Doña Consolación watches happily as the imprisoned rebels are tortured in the courthouse, where the ensign, the mayor, and Father Salví make up the court. Tarsilo is questioned and states that he never communicated directly with Ibarra, and that he took part in the rebellion to avenge his father’s death. Despite brutal beatings, he refuses to change his story, and he is eventually drowned in a well by the ensign.
The ensign then marches the prisoners, including Ibarra, through the town, where people insult them and call them heretics. Tasio watches the scene from a hill, then turns to go back home, but he is found dead the next day on the threshold of his home.
Throughout the country, friars discuss Ibarra’s uprising and praise Father Salví for stopping it. Meanwhile, members of the upper class realize they must distance themselves from Captain Tiago because of his connection to Ibarra, and even the Captain General severs his ties with Ibarra.
Captain Tiago, however, is treated better than one might expect: he is not investigated closely, as others are, and he is permitted to stay in his home. The de Espadañas return, and they discuss María Clara’s marriage to Linares. Tiago hosts a party, and the ensign brags about his role in crushing the rebellion, announcing that he’s been promoted. Father Salví, for his part, is leaving San Diego. Lieutenant Guevara alone stands up for Ibarra, saying that he trusted the wrong people and staring at Father Salví, which shocks María Clara. Guevara also says that Ibarra’s defense attorney told him there was little real evidence against him except for a few ambiguous lines in a letter he wrote years ago. He states that the claims that Ibarra was the leader of the rebels are questionable, since the same rebel who said that also admitted that Lucas was the only one with whom he directly interacted. In fact, Guevara points out, Lucas is an old enemy of Ibarra, so it’s likely Ibarra was framed. Someone asks how the prosecutors found the letter incriminating Ibarra, and Guevara again stares at Father Salví. Yet as he leaves, Guevara whispers to María Clara, revealing that he knows that she gave the court the letter. María Clara is filled with remorse and calls out for her dead mother.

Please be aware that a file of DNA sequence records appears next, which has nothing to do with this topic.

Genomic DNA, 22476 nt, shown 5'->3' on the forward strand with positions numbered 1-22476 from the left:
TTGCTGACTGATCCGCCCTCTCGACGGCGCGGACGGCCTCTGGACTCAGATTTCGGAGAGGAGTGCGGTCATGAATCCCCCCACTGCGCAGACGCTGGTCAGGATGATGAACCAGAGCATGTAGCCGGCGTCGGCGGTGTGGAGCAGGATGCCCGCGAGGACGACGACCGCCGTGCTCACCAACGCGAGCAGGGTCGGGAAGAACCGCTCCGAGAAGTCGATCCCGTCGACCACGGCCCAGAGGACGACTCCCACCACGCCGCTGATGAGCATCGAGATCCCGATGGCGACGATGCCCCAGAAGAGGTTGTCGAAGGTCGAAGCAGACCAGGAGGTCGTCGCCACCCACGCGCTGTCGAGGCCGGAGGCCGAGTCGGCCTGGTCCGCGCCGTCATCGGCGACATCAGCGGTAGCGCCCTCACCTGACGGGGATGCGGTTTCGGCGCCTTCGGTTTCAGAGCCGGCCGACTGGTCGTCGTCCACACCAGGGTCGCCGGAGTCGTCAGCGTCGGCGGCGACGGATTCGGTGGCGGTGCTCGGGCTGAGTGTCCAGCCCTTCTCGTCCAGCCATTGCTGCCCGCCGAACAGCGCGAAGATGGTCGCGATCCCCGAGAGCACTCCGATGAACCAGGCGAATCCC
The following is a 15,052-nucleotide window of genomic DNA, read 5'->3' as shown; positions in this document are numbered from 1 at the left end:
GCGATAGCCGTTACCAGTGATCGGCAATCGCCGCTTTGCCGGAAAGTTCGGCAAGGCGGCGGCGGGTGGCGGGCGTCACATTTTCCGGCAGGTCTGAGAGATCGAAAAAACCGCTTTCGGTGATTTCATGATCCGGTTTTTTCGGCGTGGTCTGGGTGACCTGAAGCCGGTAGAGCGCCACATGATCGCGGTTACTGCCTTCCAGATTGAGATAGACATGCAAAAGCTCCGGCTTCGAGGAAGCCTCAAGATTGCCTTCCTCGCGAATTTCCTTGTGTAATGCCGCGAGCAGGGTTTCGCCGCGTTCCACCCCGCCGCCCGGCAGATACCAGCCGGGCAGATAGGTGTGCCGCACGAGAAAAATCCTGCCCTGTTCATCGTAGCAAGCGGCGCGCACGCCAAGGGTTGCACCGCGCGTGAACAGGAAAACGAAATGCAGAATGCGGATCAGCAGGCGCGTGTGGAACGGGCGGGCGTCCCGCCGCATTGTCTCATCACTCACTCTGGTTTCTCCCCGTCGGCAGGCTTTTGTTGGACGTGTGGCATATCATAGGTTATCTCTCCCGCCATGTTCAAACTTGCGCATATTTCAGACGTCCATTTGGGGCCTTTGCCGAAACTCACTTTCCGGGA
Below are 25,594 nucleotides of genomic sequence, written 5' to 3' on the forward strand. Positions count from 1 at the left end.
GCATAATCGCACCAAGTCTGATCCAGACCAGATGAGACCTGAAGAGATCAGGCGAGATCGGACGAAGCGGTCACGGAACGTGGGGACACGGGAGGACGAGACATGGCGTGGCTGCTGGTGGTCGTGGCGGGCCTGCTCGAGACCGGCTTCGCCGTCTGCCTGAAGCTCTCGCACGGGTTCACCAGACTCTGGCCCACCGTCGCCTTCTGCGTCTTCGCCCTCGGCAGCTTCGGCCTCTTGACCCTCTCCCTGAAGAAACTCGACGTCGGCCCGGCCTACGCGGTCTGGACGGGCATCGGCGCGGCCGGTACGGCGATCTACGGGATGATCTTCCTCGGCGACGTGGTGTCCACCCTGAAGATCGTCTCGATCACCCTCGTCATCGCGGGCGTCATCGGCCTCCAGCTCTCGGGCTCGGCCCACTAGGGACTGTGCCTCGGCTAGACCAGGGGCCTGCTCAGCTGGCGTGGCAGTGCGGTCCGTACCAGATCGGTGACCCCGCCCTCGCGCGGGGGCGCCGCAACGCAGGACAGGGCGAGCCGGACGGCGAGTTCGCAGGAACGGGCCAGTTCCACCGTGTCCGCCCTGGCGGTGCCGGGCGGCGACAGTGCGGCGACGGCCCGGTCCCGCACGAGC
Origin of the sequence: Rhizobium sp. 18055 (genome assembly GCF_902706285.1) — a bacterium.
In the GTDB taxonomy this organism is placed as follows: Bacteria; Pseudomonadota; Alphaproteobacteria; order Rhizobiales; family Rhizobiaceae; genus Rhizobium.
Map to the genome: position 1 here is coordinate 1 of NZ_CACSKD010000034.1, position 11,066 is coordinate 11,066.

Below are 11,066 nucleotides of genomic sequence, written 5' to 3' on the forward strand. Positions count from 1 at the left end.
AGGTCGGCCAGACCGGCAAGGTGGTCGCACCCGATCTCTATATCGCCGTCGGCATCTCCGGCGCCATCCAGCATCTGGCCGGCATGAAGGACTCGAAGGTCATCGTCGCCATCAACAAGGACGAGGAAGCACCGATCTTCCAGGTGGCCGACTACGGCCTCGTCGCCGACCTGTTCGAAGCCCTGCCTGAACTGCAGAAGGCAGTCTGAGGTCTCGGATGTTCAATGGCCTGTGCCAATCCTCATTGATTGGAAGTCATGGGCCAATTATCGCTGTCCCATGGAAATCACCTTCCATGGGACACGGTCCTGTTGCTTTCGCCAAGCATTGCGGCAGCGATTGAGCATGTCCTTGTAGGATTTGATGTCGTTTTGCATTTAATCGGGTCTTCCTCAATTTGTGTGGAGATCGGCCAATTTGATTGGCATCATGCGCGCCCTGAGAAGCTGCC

As the party ends, María Clara goes out on her balcony, where she spots Ibarra climbing up to see her. Elías has freed him from prison, and he is coming to say goodbye to her. María Clara expresses her deep remorse for sharing the letter, explaining that the name of her real father was revealed to her while she was sick, and that she was forbidden to love Ibarra “unless my real father would forgive the injury you have done to him.” Though María Clara does not outright state who her father is, the reader can understand that it must be Father Dámaso, since he is the only person Ibarra has actually injured throughout the novel. (This information explains why Father Dámaso is so concerned with meddling with María Clara and Ibarra’s planned marriage: he doesn’t want his daughter to end up with the son of his old enemy, Rafael Ibarra.) María Clara explains that the person who told her about her real father threatened to reveal this information publicly if she didn’t give him Ibarra’s letter, and she didn’t want to disgrace her father or her dead mother by making her true parentage public. She knew the man was telling the truth because he was able to show her letters between her mother and Father Dámaso. Ibarra forgives María Clara for giving away the letter and departs.
The seeds that link Lucas and the chief sexton further confirm that Father Salví is behind the attack. Lucas is likely killed because Father Salví doesn’t want him to expose this reality, which further highlights the endless corruption of Father Salví as a representative of the church--he is willing to kill his own allies to protect himself. Társilo’s fate further shows the futility of revenge—his attempt to avenge his father’s death ends with him being killed as well, without any real justice being done. In contrast, Ibarra’s vow to create the school in his father’s memory is a much better way of doing justice to the memory of his father than Társilo’s vengeful strategy.
The aftermath of Ibarra’s supposed attack shows how fickle and shallow social connections are in the community. Those who were once devoted to Ibarra eagerly abandon him to protect themselves—even Captain Tiago, who celebrated Ibarra at the beginning of the novel, betrays him. The Captain General also distances himself from Ibarra despite being the most powerful person in the novel, showing that he is too cowardly to risk taking a principled stance.